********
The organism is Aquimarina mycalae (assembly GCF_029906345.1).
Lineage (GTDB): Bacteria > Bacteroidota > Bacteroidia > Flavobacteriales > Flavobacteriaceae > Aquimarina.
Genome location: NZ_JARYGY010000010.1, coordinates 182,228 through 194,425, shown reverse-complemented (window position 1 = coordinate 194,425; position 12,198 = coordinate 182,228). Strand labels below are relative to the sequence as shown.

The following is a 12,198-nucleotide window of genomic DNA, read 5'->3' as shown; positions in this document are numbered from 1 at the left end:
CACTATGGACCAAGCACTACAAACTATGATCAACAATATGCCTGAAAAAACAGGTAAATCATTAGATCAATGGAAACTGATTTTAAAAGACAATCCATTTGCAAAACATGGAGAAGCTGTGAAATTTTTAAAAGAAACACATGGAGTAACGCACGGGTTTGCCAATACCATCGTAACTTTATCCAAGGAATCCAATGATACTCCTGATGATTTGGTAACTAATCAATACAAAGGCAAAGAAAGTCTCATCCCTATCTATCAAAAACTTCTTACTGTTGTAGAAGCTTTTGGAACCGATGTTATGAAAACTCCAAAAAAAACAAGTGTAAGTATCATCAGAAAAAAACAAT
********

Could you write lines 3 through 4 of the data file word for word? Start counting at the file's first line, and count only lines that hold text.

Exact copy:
Genome location: NZ_JARYGY010000010.1, coordinates 182,228 through 194,425, shown reverse-complemented (window position 1 = coordinate 194,425; position 12,198 = coordinate 182,228). Strand labels below are relative to the sequence as shown.

The following is a 12,198-nucleotide window of genomic DNA, read 5'->3' as shown; positions in this document are numbered from 1 at the left end: